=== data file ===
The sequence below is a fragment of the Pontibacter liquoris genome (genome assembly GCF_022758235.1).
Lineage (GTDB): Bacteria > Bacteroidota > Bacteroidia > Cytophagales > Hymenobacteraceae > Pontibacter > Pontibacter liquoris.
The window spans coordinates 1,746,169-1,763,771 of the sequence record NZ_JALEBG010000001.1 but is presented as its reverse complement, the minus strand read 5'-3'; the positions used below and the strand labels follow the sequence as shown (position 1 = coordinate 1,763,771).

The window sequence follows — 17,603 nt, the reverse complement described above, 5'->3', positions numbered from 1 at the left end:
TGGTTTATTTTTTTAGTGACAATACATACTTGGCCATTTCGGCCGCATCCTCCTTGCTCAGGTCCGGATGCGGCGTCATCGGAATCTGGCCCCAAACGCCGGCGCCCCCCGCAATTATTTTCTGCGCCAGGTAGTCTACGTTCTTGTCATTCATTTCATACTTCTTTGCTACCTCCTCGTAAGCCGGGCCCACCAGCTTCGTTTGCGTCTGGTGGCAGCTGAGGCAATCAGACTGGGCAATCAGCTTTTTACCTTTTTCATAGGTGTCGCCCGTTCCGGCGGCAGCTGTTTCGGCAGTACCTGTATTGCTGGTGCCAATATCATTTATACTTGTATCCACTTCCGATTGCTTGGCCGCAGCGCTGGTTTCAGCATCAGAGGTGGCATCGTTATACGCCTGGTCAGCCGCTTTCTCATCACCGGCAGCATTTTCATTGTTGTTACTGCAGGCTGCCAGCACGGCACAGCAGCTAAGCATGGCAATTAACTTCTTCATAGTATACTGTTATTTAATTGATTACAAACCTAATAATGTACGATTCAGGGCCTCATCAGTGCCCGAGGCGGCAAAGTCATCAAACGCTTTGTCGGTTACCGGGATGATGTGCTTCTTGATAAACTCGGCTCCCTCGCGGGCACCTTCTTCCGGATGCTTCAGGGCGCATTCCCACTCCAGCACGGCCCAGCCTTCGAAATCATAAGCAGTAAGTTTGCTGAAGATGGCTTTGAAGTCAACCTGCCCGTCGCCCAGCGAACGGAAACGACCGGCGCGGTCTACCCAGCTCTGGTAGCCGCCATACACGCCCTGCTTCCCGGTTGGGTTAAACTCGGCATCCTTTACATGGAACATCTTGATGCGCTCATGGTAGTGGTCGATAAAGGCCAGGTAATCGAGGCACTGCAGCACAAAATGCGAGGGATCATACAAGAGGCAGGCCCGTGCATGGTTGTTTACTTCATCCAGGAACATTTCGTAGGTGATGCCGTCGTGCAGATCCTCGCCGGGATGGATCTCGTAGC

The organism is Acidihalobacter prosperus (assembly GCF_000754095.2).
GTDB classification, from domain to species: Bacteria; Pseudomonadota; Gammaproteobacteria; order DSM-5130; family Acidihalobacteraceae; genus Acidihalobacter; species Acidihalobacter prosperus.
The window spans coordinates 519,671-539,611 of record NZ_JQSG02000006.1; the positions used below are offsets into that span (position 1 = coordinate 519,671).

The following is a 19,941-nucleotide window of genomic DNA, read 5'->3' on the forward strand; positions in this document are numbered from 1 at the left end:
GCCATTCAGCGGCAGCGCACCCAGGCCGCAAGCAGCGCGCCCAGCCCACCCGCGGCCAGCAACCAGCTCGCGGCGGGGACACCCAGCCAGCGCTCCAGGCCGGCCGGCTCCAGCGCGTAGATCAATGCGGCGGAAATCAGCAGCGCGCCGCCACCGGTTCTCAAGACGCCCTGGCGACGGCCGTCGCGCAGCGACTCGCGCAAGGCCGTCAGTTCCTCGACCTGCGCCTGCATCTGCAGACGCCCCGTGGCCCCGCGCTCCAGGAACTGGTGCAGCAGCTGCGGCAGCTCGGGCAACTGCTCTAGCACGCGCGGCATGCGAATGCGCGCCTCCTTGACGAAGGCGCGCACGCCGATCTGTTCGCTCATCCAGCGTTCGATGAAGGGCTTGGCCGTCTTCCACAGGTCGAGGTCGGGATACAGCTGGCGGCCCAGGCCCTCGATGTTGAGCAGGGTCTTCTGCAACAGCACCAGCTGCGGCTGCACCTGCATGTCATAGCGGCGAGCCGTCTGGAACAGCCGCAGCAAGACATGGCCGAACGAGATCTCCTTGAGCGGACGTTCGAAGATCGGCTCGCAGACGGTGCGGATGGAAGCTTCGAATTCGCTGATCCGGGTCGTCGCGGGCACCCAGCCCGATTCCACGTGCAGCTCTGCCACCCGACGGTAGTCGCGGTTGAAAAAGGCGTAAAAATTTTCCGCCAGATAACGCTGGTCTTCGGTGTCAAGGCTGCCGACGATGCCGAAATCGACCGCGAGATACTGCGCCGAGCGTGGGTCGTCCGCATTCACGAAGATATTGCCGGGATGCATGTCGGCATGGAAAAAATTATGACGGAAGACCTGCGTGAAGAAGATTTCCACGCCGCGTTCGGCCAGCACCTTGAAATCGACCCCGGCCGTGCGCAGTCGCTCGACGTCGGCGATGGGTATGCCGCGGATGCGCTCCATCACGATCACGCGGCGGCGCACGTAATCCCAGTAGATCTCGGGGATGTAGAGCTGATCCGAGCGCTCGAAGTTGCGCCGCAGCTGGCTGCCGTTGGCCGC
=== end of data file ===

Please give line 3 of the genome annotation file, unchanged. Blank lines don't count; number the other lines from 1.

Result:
The window spans coordinates 1,746,169-1,763,771 of the sequence record NZ_JALEBG010000001.1 but is presented as its reverse complement, the minus strand read 5'-3'; the positions used below and the strand labels follow the sequence as shown (position 1 = coordinate 1,763,771).